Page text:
Device Detection Performance Analysis


11/28/2016 10:30 AM

Device Detection Performance C Development

51Degrees compares the Raspberry Pi against two modestly priced Intel platforms.

51Degrees is regularly evaluated against competitors DeviceAtlas and WURFL from ScientiaMobile for performance, accuracy and memory consumption. Plenty of resources to help engineers evaluating device detection solutions are available on this web site including migration guides plus API benchmarks.

This blog post builds on a 2015 performance blog with three new commodity hardware benchmarks on;

  1. a Raspberry Pi
  2. a low-end desktop PC
  3. a high-end multi CPU server.

The Importance of Device Detection

Responsive Web Design (RWD) sends the same web page to every device. Device detection increases the options available to the developer and designer by enabling more complex logic to be placed on the web server. When used appropriately a fast and device optimised user experience can be created improving the business benefits of the website. Many businesses large and small use the technique. Many case studies are available on this website.

Here are just a few common scenarios:

  • When advertising a product that relates to a specific device such as Apple EarPods there is little benefit displaying the advert to users of non-Apple products.
  • Navigation when pointer hover is available enables a rich multi layered navigation experience. However, such a navigation menu would not work on a touch screen device. Hover is used extensively by retailers with a large product catalogue on laptop and desktop devices. Serving multiple menus to all devices is expensive and degrades performance. Device detection provides the answer.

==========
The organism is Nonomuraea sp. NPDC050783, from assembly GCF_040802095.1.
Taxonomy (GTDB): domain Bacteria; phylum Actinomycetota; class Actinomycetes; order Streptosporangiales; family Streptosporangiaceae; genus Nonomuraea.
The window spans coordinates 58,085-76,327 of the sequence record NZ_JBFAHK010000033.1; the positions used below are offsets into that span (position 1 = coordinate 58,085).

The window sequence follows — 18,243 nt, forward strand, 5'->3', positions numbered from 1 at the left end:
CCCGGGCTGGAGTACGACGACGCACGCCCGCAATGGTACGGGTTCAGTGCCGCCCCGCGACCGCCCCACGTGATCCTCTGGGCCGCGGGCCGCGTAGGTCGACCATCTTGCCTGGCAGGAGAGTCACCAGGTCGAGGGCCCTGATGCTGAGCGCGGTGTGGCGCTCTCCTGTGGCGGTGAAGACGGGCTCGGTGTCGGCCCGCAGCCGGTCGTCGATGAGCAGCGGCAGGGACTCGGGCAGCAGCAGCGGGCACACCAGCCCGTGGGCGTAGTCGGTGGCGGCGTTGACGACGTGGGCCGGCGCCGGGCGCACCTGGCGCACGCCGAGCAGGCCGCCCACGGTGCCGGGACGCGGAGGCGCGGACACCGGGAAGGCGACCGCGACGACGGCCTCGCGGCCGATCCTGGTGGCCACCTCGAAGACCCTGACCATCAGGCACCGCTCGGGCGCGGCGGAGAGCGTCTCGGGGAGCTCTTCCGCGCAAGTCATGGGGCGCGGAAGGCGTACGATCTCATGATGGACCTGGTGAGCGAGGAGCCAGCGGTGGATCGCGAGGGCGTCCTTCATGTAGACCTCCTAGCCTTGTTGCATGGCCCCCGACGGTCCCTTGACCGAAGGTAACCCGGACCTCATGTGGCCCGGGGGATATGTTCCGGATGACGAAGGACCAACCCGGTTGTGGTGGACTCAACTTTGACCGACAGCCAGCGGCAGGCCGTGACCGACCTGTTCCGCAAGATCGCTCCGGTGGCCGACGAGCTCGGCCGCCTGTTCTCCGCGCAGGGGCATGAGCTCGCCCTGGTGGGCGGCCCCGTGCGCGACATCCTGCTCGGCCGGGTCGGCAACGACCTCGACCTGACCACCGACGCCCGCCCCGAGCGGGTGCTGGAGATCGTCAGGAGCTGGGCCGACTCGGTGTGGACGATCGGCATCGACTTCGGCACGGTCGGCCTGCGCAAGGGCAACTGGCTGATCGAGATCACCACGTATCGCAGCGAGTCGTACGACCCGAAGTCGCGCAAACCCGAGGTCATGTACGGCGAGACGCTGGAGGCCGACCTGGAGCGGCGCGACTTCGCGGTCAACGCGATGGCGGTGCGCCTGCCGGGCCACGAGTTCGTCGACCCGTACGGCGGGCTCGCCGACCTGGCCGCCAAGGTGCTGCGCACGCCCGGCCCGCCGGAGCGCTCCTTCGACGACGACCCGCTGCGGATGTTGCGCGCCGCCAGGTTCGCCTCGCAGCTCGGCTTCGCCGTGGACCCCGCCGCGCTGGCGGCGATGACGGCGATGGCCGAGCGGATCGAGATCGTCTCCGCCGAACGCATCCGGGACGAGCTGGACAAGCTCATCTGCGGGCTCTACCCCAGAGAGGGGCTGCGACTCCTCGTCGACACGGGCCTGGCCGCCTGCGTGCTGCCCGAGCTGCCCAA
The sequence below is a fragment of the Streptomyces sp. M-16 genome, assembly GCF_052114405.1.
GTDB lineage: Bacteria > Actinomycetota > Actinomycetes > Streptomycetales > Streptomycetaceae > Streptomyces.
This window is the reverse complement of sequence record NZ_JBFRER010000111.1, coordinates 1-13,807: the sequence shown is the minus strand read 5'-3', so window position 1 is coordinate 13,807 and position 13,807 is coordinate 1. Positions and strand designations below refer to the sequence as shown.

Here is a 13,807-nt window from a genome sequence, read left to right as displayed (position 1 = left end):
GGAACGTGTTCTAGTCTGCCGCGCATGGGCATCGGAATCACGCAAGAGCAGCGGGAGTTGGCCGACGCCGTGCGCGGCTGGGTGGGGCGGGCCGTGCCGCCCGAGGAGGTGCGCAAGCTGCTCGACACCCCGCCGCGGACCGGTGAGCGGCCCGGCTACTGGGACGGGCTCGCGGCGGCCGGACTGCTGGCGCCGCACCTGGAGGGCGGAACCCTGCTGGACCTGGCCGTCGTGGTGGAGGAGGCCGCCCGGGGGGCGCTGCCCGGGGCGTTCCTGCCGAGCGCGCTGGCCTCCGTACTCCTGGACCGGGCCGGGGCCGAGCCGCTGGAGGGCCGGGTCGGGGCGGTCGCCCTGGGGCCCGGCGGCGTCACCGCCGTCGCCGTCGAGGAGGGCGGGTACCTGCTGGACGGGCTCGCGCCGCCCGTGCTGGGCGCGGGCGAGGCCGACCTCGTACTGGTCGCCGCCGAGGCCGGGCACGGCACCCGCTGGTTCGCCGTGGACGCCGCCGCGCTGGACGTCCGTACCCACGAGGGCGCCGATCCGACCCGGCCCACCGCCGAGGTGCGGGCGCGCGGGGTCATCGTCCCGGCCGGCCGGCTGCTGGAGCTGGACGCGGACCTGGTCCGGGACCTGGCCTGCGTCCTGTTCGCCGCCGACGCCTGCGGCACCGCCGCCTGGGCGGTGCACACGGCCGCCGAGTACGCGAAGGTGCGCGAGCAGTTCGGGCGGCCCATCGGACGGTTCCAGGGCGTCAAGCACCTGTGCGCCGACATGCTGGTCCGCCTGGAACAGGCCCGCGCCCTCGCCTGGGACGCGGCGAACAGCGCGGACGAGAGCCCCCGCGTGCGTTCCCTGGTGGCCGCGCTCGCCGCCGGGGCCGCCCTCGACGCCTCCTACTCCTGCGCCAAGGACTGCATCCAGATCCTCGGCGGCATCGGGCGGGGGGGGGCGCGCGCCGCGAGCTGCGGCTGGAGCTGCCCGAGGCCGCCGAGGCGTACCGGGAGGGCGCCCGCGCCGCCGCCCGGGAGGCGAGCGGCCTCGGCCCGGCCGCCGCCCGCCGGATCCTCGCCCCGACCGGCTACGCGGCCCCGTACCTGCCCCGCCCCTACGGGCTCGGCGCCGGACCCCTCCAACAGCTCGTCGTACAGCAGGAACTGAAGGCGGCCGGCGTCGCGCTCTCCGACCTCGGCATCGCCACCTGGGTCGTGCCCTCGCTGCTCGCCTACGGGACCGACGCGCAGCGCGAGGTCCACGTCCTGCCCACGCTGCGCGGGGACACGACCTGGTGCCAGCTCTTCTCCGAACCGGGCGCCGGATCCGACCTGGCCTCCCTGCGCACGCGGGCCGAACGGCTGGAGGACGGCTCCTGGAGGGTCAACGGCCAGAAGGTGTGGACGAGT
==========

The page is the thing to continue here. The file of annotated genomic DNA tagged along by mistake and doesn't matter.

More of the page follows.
• If a device supports SMS text messaging a mobile number can be captured with a few taps of the touch screen. Such a data capture scenario would mislead users and generate frustration if presented on non SMS enabled devices.

To understand more about the benefits of device detection in business terms see our product guide or ask us a question.

Performance Matters

Device detection only provides benefits if it's so fast there is no noticeable overhead. It needs to be accurate to correctly identify the device, browser and operating system. As such the number of device combinations (device, operating system and browser version pairings) is an important measure of how comprehensive a device detection solution is. However, the larger the number of device combinations the larger the data file and therefore the more data needs to be searched in a finite period of time. This blog post examines the performance characteristics of 51Degrees and provides technical guidance on how to measure device detection solutions for performance and accuracy.

The Method

To recreate the test yourself, follow these steps:

  1. Download the 51Degrees C distribution from GitHub. Unpack the archive or use Git to clone the repository.
  2. For our test we will be using Trie. You will need to make the following modifications to achieve the best performance on your system. In the source file "src/trie/PerfTrie.c" set THREAD_COUNT equal to the number of virtual CPU cores available on your system i.e. for 4-core CPU with 8 virtual cores the ideal THREAD_COUNT is 8.
  3. Make sure that the makefile in the project root has the -O3 optimisation level enabled. The result is likely to be very different without -O3 directive.
  4. Now run the relevant build file (on Windows) or use the terminal to compile with makefile on UNIX (the makefile can also be used on Windows if you have GCC installed).
  5. Once compilation is complete you will see 4-5 programs in the root folder of 51Degrees C distribution; the one we are testing with is PerfTrie. Execute PerfTrie as follows:
    1. Windows: PerfTrie.exe TrieDataFile UserAgentsFile
    2. Linux: ./PerfTrie TrieDataFile UserAgentsFile